No pain, no gain

An announcement last week that Thunder Hole in Acadia National Park is scheduled to be shut down for two months this spring raised concerns in some quarters that tourism might be adversely affected. A closer examination of the actual plan, coupled with the reality of the work scheduled to be done, suggests any impact should be minimal. And, work is slated to be done before Memorial Day.

Currently, the sidewalks, stairs and safety railings at Thunder Hole are in serious need of repair due to the constant battering from waves, and the corrosive effect of salt water.

Work will be limited to the public areas immediately around the feature. Ocean Drive will remain open, as will the rocky shores on either side of the actual work area. Several miles of spectacular rock-bound coast will continue to be open and accessible to visitors. That should be more than enough to satisfy even the most ardent surf watcher.

In fact, on most days, Thunder Hole offers up little more than a low rumble as it takes the right combination of wind direction and timing of the tide for it to really blow.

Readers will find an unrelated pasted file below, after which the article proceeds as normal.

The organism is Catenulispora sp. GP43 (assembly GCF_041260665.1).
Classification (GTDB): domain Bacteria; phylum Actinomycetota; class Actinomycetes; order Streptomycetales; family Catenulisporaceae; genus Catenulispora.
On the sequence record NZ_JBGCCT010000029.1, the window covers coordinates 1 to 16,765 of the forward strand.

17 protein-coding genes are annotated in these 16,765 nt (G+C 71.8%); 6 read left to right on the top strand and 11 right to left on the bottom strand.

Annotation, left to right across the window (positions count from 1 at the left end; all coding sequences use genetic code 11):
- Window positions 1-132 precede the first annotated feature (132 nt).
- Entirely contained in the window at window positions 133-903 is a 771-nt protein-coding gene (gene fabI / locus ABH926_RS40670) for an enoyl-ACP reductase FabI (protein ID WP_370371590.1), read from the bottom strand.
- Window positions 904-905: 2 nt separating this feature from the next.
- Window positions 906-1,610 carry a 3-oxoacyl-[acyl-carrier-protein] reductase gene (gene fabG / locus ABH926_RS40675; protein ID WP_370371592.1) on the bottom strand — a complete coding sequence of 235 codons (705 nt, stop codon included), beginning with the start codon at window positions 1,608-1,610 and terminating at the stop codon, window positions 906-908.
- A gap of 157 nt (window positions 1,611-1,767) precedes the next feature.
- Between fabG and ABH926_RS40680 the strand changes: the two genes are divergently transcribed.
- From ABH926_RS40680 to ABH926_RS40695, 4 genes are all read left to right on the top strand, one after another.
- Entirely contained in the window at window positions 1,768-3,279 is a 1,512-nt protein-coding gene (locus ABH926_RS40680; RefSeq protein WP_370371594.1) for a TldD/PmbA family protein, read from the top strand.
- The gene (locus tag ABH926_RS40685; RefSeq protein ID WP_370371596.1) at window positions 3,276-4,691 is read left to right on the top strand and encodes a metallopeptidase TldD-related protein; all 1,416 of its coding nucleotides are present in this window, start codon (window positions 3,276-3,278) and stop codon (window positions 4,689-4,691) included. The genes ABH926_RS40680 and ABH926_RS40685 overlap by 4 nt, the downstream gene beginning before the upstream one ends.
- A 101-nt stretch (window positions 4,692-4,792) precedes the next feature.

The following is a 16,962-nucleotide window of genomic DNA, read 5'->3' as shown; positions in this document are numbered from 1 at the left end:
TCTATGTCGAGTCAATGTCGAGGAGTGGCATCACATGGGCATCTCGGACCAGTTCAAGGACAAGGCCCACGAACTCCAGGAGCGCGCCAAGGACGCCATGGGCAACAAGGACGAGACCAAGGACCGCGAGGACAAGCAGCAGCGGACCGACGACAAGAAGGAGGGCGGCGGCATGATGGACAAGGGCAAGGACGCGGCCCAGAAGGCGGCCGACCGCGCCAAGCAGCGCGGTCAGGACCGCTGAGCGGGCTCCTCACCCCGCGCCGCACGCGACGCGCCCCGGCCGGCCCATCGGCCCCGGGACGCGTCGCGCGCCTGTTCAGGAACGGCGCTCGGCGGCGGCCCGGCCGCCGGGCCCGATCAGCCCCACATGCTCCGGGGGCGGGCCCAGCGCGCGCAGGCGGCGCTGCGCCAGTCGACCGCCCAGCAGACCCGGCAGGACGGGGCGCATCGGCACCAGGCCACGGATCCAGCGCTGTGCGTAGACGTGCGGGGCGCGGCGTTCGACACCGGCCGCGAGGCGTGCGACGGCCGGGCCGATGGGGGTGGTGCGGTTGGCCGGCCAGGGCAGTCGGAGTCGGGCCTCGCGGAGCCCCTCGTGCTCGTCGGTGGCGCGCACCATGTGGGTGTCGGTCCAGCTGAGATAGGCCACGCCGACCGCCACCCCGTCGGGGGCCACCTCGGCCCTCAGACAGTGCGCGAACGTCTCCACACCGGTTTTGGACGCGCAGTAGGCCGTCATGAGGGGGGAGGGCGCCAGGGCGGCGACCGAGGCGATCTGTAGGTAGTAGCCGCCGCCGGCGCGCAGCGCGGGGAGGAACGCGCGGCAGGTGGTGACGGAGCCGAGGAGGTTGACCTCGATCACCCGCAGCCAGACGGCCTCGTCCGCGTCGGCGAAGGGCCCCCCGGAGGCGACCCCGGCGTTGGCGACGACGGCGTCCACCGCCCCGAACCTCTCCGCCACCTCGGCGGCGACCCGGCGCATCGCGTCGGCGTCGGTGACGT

Also this spring, maintenance crews will be working on repairs to some bridges along the Park Loop Road. As previously announced by the park, traffic will be down to one lane at some underpasses. Buses and other large vehicles will need to detour.

Again, that work is scheduled to be done before peak season arrives. More importantly, doing it this season precludes the potential for even greater disruption should larger than normal crowds of visitors turn up during the park’s Centennial Celebration in the summer of 2016.

From a tourism standpoint, much more worrisome might be the projected start of work on rebuilding Route 3 in Bar Harbor, beginning in 2016.

While any major construction or maintenance work on key infrastructure elements in the park can have ripple effects across the island, Acadia’s managers have worked hard to produce a plan the minimizes disruptions and inconvenience. When forced to close some areas for needed work, there is no gain without some pain. However, the net result is a better, safer, more attractive park and an improved visitor experience for everyone.

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